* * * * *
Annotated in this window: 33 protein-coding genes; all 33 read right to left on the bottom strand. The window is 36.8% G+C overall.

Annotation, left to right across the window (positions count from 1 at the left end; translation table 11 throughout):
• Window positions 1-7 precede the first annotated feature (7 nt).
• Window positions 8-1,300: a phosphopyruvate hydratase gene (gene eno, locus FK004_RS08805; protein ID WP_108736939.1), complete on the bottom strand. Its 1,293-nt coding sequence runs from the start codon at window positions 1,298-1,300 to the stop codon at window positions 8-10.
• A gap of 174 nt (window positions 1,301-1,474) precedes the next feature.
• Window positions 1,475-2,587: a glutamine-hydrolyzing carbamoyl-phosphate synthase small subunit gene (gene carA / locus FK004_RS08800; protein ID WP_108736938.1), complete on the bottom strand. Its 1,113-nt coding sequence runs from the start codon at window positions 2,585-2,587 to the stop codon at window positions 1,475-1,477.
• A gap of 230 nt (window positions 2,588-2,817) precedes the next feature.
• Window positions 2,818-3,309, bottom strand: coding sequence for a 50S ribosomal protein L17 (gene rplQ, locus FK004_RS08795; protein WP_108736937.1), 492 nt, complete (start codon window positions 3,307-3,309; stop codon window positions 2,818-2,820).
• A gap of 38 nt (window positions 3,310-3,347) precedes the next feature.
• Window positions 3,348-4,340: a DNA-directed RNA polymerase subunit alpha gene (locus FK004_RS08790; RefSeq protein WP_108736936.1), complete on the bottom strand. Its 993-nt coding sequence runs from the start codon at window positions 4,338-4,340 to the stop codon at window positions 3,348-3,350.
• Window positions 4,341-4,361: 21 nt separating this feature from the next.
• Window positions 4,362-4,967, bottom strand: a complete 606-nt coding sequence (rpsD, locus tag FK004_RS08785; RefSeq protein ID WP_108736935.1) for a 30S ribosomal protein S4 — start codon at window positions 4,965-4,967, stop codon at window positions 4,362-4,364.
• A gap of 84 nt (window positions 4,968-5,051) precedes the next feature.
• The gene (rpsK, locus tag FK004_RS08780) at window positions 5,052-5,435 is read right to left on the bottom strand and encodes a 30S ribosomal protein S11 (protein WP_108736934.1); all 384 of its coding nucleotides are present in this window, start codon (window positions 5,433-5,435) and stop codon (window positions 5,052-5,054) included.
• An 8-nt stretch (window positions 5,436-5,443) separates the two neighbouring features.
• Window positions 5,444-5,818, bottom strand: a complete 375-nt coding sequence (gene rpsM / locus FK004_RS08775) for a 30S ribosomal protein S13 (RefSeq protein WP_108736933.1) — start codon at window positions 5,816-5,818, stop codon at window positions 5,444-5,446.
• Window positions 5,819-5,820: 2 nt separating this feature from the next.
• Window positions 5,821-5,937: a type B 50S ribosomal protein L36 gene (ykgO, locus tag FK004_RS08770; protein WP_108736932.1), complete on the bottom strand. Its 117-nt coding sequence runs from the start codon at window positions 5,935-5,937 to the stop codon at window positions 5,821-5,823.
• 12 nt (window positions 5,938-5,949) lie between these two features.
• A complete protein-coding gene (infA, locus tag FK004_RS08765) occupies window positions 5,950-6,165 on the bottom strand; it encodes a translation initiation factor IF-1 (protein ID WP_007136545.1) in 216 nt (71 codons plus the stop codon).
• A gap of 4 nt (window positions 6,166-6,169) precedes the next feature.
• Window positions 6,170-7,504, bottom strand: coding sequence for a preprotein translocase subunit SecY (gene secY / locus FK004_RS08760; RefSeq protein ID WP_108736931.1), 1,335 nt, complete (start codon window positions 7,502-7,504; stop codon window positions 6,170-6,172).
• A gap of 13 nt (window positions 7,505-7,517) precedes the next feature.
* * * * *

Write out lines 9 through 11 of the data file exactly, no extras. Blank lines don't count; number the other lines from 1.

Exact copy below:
• A gap of 38 nt (window positions 3,310-3,347) precedes the next feature.
• Window positions 3,348-4,340: a DNA-directed RNA polymerase subunit alpha gene (locus FK004_RS08790; RefSeq protein WP_108736936.1), complete on the bottom strand. Its 993-nt coding sequence runs from the start codon at window positions 4,338-4,340 to the stop codon at window positions 3,348-3,350.
• Window positions 4,341-4,361: 21 nt separating this feature from the next.